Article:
I'm 75% through this book, don't know how it ends, don't care. The narrator has a nice Scottish burr which is the only interesting thing in the book.
The tale switches back and forth in time and from one continent to the next, with no "headings" or announcements. You just have to figure out where you are in time. Dead people are living again, so you must be in the past. A character is dead in one chapter, alive in the next, over and over and over.
No plot. Way more about disfunctional lives than I want to know.
I listen to it at night and it helps me fall asleep. zzzzzzzzzzzzzzz
If you enjoy soap operas and fiction in women's pulp magazines you may like this, otherwise save your time. The writing is quite passable, in a creative writing course kind of way, but the characters and everything they do and feel are so shallow and inconsequential that boredom will set in very quickly. I struggled through nearly three chapters but it didn't get any better so I gave up. It was impossible to care about anyone in the book, any more than they seem to really care about anything in their lives. The dialog is wooden and predictable - the only entertainment I got from the book was in guessing what the next statement was going to be, and I was right most of the time.
This was a difficult book to listen to in the car but it might be nice to hear it relaxing at home. But who has the time? I liked the reader but I kept getting lost and sometimes it was hard to understand while driving.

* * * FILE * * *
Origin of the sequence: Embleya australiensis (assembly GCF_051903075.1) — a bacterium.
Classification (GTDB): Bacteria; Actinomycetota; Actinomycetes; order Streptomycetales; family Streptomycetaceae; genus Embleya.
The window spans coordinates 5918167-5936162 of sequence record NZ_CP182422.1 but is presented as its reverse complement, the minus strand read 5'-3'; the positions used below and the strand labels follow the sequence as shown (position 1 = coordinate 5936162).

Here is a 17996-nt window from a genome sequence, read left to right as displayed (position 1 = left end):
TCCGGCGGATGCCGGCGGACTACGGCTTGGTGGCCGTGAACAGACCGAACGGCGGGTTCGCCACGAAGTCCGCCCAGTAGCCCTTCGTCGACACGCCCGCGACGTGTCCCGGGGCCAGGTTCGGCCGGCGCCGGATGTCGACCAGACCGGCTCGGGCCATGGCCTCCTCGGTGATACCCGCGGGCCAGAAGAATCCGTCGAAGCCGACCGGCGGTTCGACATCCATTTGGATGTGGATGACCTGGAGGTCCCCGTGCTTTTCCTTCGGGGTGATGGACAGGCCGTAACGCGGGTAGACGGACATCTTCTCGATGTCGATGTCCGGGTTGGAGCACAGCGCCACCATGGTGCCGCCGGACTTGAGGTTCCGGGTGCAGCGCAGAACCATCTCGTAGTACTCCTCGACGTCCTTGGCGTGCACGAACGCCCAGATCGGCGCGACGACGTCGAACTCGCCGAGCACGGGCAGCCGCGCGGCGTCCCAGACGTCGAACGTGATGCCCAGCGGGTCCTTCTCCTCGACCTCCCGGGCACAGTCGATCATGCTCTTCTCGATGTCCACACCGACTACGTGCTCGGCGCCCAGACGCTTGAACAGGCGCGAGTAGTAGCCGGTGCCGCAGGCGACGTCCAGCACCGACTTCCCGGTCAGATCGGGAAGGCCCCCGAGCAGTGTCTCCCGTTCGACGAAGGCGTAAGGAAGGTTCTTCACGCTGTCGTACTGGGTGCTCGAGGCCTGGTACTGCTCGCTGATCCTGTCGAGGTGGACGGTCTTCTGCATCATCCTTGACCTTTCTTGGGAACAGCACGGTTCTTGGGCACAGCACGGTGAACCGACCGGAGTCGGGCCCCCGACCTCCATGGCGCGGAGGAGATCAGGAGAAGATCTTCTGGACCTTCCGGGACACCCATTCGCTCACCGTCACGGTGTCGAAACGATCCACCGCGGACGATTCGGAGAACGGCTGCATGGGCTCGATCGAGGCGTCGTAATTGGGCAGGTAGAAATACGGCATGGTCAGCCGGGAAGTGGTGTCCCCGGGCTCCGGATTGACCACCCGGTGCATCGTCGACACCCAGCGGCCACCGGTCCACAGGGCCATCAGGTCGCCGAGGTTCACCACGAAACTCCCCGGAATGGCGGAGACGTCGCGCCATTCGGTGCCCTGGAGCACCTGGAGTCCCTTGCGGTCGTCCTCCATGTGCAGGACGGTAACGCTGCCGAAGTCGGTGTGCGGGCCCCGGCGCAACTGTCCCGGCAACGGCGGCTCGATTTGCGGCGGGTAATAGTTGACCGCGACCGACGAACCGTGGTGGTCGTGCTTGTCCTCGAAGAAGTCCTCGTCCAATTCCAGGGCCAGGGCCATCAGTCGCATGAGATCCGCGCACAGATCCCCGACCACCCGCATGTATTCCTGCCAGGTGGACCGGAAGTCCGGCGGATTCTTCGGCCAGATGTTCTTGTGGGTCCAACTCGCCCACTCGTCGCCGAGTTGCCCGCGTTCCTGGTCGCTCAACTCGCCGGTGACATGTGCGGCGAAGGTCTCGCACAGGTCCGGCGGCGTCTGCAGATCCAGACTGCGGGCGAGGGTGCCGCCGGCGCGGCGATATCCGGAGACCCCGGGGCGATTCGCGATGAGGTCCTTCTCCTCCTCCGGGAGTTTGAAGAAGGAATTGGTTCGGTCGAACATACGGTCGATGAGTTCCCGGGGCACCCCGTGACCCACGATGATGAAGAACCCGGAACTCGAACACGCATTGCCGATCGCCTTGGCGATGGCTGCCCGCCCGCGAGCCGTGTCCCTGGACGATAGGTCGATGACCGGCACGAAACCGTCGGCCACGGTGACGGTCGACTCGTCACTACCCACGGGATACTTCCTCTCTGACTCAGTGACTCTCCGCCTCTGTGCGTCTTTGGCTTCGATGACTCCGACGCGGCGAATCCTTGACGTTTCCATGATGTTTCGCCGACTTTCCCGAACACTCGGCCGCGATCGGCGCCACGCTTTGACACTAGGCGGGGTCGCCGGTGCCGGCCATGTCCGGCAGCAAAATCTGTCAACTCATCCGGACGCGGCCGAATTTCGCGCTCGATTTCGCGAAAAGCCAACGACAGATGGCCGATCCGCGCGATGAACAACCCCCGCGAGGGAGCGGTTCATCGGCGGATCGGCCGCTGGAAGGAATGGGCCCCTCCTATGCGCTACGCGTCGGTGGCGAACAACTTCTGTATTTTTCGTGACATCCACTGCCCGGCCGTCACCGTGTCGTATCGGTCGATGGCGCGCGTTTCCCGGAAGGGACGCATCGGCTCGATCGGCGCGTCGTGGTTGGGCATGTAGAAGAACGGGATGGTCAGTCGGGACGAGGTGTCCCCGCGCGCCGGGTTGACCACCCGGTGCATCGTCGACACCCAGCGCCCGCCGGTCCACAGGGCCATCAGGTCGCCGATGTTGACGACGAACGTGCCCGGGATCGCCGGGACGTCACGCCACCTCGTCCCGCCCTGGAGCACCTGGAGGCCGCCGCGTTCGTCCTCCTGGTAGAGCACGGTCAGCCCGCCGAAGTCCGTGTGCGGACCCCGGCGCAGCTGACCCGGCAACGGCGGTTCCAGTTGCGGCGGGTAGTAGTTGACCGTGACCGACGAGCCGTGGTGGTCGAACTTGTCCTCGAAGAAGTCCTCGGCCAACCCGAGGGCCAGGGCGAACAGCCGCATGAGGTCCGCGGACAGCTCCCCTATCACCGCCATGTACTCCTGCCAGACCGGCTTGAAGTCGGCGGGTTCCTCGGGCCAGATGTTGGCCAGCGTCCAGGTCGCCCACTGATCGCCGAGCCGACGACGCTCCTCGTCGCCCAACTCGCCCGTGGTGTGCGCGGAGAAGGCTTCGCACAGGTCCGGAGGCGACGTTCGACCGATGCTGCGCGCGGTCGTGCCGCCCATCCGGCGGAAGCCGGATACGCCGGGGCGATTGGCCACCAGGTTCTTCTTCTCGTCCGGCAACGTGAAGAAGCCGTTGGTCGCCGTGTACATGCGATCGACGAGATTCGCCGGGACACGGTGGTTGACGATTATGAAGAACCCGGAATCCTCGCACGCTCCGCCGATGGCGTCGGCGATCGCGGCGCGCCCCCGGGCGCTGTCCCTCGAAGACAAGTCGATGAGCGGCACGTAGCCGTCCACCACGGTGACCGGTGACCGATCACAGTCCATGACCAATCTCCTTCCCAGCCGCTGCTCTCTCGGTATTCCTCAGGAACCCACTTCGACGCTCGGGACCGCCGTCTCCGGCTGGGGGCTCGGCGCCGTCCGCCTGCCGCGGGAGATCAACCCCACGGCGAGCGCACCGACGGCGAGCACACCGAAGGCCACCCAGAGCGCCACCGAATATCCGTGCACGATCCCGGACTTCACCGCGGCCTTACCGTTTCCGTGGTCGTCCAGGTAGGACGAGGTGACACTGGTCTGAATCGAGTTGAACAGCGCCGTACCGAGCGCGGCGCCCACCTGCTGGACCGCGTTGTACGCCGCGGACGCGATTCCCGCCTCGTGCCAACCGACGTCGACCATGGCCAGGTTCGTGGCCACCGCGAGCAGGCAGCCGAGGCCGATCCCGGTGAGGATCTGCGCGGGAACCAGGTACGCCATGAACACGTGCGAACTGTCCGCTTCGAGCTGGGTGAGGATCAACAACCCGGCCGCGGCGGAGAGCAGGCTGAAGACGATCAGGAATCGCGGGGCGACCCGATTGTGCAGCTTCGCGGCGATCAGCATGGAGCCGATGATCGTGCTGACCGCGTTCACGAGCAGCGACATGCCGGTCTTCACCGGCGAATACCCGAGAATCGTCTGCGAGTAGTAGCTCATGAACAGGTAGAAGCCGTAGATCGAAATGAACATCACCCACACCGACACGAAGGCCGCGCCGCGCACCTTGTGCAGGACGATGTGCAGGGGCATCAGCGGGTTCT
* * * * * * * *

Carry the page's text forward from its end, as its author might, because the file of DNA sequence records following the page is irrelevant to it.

This surprisingly solid and heartfelt debut is a tender yet powerful story of the various way families develop and the consequences of choices made and chances taken. Glass? characters are remarkably true and stay with you for a long time; every time I see or hear the title for this book, the stories of Fenno McLeod and of his family and the events that take place during the coarse of three different Junes wash over me like an old family quilt. With his quiet Irish brogue, John Keating?s narration is steady, adding another subtle layer to the story. This is a slowly paced book but with a controlled momentum that drives the novel to a nuanced and powerful conclusion. Three Junes is a novel that I often recommend for Glass' beautiful writing and the emotional resonance that lingers long after the book is finished.
I thought this to be a delightful book! I finished it over two weeks ago and I still miss the characters. Julia Glass created wonderful real-life characters that you could love, and Keating brought their character to life. I looked forward every day to listening and I know I'll listen to it again.
Written in a manner that gives you a personal view of the main character. I enjoyed this book immensely. I found the ending particularly good and it definately give an insight to the entire book and character. Wonderful book.
Overall, a decent listen, though I found the American voices to be one voice, really, and some of the gay characters a little too stereotypical to have any substance as characters
I have tried for over a week to get into this book. I have relistened to it over and over, but just do NOT CARE for any of the characters............. and please get rid of the narrator, it is impossible to listen to.......